verb (used with object)
verb (used without object)
Origin of deliver
Synonyms for deliver
Antonyms for deliver
Related Words for deliveredforwarded, transported, shipped, mailed, sent, dispatched, expressed, conveyed, deposited
Examples from the Web for delivered
Contemporary Examples of delivered
The vaccine is delivered through a “carrier virus” that causes a common cold in chimpanzees but does not affect humans.The Race for the Ebola Vaccine
January 7, 2015
Scalise has called the talk, which he delivered in a hotel outside New Orleans, “a mistake I regret.”The Louisiana Racists Who Courted Steve Scalise
January 3, 2015
If laughter is the best medicine, The Comeback made you feel enough pain to need a dose—and then it delivered in spades.‘The Comeback’ Finale: Give Lisa Kudrow All of the Awards
December 29, 2014
A petition has been delivered in Nevada that will put a similar measure to the one in Washington on the ballot in 2016.The Gun Battle Since Newtown
December 14, 2014
Singers Nancy Wilson and Billy Eckstine attended, and actor and activist Ossie Davis delivered a well-received speech.When Bill Cosby N-Bombed the Congressional Black Caucus
December 2, 2014
Historical Examples of delivered
Festivals in honour of Zeus, because he delivered men from misfortunes and dangers.Philothea
Lydia Maria Child
The young Tory's first election address was delivered upon this occasion.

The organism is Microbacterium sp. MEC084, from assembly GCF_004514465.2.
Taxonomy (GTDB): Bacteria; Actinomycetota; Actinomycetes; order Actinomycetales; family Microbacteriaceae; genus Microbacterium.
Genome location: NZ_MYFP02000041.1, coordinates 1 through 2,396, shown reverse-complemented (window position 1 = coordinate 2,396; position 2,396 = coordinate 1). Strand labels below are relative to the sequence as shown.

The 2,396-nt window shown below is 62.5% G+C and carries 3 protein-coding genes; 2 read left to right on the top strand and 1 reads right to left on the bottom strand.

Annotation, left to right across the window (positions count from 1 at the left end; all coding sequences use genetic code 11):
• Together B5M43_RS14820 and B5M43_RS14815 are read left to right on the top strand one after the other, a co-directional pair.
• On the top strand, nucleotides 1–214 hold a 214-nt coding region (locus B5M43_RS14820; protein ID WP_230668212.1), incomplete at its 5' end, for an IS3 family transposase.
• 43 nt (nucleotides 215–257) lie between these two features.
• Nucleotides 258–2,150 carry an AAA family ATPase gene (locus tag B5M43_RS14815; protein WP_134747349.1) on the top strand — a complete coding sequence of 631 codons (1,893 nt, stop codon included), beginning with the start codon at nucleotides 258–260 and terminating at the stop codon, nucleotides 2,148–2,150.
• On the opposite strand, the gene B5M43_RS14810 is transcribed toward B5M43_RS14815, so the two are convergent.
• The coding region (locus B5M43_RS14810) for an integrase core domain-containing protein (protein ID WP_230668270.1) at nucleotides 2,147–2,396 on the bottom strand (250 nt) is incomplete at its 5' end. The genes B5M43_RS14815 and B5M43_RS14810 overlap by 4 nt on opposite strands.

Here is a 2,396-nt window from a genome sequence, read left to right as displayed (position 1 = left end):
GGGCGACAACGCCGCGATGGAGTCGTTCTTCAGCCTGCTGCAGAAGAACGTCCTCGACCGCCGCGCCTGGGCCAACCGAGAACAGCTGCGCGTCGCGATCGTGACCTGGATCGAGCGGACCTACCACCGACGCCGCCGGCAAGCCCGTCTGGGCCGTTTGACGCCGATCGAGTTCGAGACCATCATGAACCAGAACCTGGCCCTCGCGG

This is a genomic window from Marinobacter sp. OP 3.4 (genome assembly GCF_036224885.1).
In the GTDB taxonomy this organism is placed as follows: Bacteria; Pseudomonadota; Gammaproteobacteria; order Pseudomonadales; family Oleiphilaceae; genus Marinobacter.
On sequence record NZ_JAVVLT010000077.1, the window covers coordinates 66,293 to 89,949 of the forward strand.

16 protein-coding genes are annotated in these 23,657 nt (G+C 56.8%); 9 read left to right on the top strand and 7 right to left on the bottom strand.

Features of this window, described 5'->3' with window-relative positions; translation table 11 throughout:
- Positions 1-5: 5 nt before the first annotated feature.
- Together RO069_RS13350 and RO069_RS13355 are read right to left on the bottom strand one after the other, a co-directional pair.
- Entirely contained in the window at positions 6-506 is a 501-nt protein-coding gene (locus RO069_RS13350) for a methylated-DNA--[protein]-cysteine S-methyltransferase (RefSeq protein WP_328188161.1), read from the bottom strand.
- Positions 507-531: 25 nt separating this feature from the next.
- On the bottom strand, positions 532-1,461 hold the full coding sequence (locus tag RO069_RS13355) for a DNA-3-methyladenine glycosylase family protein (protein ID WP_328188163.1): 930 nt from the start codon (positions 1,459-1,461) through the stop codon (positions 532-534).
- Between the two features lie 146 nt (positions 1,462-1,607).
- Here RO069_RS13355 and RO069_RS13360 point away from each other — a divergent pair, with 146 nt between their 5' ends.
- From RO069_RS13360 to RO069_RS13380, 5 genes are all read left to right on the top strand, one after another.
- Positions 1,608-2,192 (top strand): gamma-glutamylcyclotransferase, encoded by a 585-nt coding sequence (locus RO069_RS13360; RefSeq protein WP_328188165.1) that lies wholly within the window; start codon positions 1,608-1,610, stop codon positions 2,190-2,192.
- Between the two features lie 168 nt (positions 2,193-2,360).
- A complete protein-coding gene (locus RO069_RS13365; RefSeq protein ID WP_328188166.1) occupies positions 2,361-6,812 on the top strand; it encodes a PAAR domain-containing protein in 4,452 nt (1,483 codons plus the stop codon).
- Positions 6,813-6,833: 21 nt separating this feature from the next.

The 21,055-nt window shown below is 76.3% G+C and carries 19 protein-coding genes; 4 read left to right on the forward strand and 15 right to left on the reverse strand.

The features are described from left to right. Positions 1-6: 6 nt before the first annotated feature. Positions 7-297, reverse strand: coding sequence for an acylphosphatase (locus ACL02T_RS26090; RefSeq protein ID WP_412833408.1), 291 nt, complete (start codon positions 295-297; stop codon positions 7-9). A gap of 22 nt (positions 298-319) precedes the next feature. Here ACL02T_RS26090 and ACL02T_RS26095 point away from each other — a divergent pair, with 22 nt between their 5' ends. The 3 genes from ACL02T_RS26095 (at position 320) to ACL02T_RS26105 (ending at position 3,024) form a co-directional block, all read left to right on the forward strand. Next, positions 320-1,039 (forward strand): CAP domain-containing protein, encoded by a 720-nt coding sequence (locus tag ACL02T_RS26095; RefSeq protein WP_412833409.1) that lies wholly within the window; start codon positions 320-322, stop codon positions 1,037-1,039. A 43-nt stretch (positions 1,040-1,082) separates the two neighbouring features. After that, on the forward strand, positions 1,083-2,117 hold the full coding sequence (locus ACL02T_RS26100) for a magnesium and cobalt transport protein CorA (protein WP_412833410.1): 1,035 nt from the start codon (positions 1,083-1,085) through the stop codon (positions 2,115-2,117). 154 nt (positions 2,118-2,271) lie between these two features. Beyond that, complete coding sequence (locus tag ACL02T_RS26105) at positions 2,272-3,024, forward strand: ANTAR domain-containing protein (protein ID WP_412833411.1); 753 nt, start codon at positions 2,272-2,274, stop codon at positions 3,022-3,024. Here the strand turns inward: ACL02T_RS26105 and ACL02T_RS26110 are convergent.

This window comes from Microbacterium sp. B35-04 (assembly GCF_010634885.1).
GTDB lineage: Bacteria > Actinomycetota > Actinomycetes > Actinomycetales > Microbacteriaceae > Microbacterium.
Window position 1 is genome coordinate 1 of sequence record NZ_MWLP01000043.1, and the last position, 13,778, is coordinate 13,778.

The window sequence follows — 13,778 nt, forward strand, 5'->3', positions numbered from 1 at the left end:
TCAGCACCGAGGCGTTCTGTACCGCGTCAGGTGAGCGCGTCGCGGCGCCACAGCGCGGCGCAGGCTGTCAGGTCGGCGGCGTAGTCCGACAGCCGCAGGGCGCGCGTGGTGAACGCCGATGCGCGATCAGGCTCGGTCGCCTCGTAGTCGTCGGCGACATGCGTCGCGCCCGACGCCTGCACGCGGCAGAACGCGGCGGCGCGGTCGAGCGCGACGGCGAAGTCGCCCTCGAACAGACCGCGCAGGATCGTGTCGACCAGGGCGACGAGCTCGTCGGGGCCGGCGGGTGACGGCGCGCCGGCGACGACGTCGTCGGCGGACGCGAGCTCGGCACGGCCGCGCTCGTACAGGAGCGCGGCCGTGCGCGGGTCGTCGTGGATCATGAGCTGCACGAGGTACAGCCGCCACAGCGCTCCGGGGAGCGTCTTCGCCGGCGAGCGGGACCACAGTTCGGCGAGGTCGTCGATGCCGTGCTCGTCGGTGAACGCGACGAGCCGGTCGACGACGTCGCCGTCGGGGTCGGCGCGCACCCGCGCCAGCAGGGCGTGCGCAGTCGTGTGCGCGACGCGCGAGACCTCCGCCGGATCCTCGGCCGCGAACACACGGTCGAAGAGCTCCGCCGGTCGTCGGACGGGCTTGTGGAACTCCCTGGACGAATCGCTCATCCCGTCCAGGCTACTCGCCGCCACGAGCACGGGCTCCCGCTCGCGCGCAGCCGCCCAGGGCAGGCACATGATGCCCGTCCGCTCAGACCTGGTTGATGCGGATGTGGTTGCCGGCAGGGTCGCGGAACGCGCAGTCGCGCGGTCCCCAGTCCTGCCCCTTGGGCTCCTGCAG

On the 5th of February the king attended and delivered the speech from the throne in person.
God had delivered him from the very tomb of death; why need I fear?Biography of a Slave
So this had to be delivered; but for the rest of it, and of the dinner, you must wait for my next telegram.
verb (mainly tr)
- to aid in the birth of (offspring)
- to give birth to (offspring)
- (usually foll by of)to aid or assist (a female) in the birth (of offspring)
- (passive foll by of)to give birth (to offspring)
Word Origin for deliver
c.1200, "save, rescue, set free, liberate," from Old French delivrer "to set free; remove; save, preserve; hand over (goods)," also used of childbirth, from Late Latin deliberare, from de- "away" (see de-) + Latin liberare "to free" (see liberal (adj.)).
Childbirth sense in English, "to bring (a woman) to childbirth," is from c.1300. Sense of "hand over, give, give up, yield" is c.1300. in English, which brings it in opposition to its root. Meaning "project, throw" is 1590s. Related: Delivered; delivering.
In addition to the idiom beginning with deliver
- deliver the goods
- signed, sealed, and delivered